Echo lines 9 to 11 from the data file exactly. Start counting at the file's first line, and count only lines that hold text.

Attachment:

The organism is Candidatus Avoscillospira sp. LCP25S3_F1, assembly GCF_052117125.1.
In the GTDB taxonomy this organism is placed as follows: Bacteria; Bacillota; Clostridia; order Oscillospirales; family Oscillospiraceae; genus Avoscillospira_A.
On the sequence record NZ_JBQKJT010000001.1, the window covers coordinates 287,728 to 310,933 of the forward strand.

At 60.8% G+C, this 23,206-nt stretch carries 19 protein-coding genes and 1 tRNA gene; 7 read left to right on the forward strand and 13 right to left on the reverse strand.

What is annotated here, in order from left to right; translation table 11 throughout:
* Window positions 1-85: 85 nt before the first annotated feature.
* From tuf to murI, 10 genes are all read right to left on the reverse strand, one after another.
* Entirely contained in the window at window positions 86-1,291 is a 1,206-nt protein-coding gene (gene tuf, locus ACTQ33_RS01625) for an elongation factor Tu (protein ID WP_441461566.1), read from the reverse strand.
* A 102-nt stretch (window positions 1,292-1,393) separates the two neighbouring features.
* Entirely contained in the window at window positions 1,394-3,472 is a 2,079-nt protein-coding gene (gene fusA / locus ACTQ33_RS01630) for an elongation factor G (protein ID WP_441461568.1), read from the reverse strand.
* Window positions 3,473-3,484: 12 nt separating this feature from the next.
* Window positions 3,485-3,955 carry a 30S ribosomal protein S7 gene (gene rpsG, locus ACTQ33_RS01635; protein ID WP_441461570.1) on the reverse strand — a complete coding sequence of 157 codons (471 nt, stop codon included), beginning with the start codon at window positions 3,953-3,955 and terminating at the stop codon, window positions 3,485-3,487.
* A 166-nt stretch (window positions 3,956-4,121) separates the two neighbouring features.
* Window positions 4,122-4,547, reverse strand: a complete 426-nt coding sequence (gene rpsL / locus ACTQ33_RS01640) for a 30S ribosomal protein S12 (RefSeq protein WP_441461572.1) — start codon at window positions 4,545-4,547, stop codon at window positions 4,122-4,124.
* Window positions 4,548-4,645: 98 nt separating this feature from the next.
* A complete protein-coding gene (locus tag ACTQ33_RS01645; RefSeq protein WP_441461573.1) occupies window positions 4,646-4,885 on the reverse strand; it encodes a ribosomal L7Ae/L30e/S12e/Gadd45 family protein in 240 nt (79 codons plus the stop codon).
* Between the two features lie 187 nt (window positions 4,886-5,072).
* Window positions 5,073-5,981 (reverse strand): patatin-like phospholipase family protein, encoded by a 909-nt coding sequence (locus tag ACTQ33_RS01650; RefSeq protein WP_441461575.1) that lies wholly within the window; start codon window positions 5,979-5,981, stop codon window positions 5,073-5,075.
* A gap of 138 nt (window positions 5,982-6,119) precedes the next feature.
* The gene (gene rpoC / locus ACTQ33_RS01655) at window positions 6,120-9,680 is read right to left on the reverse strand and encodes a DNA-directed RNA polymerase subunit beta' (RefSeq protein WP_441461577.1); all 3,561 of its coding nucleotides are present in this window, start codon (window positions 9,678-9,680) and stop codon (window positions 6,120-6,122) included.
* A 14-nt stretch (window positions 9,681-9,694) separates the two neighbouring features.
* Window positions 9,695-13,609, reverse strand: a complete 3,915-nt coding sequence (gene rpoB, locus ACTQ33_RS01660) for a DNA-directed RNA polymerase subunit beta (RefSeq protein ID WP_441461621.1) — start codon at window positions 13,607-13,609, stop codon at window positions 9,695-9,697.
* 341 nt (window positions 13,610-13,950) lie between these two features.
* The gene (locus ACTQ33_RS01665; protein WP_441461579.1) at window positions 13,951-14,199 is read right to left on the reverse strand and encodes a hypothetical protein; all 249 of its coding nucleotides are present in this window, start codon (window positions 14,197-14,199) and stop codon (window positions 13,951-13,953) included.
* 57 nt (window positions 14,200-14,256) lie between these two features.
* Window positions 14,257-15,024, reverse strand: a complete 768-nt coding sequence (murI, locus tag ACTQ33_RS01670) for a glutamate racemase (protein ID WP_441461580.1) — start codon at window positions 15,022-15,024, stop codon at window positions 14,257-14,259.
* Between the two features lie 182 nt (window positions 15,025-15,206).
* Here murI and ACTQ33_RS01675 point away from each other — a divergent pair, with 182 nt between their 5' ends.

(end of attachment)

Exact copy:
* A 102-nt stretch (window positions 1,292-1,393) separates the two neighbouring features.
* Entirely contained in the window at window positions 1,394-3,472 is a 2,079-nt protein-coding gene (gene fusA / locus ACTQ33_RS01630) for an elongation factor G (protein ID WP_441461568.1), read from the reverse strand.
* Window positions 3,473-3,484: 12 nt separating this feature from the next.